Navigating the data jungle: using data maps to unearth data treasures and make them accessible

Data provide insight, make progress measurable and accelerate processes – don’t they? In many a department, despite – or perhaps because of – the growing volume of data, the exact opposite is the case. We talked to Dr. Markus Knappitsch about the reasons behind this and how data maps can help.

Markus, in your role as a data strategist, you advise a wide variety of companies on how they can use their data more profitably. What challenges do you keep encountering along the way?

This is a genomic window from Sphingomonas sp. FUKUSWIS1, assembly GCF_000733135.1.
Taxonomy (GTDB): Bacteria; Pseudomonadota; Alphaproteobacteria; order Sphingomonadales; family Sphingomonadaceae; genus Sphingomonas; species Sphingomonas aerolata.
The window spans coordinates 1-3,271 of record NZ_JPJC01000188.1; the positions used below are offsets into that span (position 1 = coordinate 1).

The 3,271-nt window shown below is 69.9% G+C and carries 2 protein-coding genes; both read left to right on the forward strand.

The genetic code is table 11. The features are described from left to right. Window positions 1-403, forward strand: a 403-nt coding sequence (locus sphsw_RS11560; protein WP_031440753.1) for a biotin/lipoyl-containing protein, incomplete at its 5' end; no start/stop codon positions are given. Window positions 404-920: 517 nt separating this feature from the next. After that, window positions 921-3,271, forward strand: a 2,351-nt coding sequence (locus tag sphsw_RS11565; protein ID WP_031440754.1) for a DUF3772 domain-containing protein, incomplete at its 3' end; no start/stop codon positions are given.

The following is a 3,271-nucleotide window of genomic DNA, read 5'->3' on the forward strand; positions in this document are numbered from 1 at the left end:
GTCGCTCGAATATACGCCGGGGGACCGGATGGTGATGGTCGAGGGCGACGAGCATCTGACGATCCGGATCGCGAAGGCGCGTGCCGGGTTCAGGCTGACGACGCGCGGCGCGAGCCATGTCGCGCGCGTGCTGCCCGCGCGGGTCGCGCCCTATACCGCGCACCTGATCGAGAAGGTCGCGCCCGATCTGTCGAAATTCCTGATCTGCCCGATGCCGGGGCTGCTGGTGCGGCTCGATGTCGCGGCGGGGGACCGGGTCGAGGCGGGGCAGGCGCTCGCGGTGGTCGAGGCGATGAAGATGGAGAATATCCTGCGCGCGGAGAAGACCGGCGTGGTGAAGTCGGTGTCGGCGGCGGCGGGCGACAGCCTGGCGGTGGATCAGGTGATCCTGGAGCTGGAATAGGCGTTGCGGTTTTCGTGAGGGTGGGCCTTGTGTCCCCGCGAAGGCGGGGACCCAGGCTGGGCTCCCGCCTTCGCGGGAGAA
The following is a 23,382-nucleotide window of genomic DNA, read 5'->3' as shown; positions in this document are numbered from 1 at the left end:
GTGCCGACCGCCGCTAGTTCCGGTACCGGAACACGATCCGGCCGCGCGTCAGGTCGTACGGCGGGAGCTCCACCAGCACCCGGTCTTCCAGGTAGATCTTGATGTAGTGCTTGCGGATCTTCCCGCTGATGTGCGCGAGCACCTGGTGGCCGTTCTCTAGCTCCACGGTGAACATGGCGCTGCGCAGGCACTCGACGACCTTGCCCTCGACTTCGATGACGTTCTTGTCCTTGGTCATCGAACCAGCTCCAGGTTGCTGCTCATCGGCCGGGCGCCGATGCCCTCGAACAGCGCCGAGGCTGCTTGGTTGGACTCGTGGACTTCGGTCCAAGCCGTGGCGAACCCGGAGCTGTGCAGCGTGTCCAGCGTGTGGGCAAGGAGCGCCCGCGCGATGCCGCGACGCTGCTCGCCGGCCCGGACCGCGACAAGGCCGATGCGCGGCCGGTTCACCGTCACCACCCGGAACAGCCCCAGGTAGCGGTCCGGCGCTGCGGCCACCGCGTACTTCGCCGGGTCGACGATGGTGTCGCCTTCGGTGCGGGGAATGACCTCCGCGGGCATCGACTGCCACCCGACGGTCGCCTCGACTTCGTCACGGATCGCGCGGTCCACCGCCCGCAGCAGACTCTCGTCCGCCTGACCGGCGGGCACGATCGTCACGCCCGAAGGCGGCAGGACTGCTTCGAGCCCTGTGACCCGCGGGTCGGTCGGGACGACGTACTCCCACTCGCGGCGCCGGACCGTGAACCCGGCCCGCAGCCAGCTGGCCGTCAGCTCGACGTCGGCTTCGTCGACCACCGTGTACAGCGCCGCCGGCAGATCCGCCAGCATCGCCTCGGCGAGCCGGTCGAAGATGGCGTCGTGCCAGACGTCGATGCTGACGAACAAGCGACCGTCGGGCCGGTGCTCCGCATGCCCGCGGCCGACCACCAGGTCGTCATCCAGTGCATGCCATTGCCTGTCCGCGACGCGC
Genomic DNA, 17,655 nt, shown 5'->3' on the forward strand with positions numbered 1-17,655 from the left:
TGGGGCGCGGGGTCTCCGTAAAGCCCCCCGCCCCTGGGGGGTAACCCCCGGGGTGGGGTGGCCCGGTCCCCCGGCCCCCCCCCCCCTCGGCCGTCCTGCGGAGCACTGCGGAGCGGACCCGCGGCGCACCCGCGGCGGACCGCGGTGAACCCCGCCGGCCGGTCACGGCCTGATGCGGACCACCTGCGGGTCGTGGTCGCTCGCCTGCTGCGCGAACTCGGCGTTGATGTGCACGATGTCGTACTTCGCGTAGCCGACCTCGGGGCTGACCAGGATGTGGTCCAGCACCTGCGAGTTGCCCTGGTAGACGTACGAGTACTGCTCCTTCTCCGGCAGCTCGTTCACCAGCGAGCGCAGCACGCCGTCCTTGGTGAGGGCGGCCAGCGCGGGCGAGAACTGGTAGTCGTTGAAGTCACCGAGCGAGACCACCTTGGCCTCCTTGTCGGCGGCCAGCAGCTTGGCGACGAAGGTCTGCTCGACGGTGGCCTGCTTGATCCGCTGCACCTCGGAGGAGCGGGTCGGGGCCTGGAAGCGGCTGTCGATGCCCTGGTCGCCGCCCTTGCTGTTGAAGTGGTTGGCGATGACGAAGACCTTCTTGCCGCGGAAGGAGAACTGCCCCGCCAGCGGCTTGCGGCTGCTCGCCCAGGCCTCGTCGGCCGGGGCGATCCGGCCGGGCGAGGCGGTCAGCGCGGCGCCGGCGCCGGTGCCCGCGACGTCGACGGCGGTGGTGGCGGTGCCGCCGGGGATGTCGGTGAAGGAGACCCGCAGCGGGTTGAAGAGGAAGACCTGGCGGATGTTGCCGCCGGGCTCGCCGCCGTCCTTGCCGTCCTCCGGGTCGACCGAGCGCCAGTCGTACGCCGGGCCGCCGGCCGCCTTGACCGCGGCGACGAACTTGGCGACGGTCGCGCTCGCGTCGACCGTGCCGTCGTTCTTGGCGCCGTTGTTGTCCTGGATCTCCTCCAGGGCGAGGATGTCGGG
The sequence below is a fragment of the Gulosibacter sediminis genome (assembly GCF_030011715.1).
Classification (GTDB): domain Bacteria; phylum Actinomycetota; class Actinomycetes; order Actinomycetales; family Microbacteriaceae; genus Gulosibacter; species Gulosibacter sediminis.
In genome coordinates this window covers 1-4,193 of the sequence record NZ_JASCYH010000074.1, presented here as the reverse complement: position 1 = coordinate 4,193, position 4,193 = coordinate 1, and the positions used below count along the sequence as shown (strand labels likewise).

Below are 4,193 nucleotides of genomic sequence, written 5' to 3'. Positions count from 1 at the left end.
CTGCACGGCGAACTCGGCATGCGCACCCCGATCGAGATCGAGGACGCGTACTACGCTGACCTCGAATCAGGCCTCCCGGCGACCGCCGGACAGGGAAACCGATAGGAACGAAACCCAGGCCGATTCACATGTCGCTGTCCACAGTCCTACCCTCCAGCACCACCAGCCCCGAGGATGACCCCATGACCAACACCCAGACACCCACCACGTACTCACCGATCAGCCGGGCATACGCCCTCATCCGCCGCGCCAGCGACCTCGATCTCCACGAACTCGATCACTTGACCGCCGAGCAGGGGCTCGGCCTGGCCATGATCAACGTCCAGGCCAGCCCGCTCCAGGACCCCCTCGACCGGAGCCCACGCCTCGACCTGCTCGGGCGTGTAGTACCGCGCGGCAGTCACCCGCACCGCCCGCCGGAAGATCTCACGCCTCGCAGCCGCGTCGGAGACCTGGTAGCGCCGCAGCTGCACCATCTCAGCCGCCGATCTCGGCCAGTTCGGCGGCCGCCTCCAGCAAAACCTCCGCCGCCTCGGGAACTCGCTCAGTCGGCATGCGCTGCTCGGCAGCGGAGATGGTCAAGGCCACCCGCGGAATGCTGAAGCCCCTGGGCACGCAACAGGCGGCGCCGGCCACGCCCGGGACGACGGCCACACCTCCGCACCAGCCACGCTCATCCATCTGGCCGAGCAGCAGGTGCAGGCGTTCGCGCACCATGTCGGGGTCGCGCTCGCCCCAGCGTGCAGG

There are two typical scenarios: the first is where companies lack sufficient data to introduce AI solutions such as smart customer assistance systems or smart maintenance, for example. In fact, it is often the case, especially for smaller companies, that they first have to create the quantitative data basis for this – either by purchasing additional data or by “borrowing” data, such as in the form of federated learning scenarios. This mostly applies to the core processes of industrial companies, but also to medium-sized insurers. Even more common across all sectors, however, are cases in which back-office processes are virtually overflowing with data. These companies simply lack the insight needed not only to utilize the data operationally, but also to leverage the potential for optimization they contain. On top of that, just because there might be a lot of data does not automatically mean that they are “good” data. The quality has to be right, too. This is often not the case, for example, when errors are made during data entry, data records are duplicated or data are out-of-date. This means that here, too, the company first needs to obtain an overview. In practice, however, this is often not so easy: just as you can no longer see the forest for the trees, the volume of data and the pressure of operational business prevent companies from navigating the data jungle.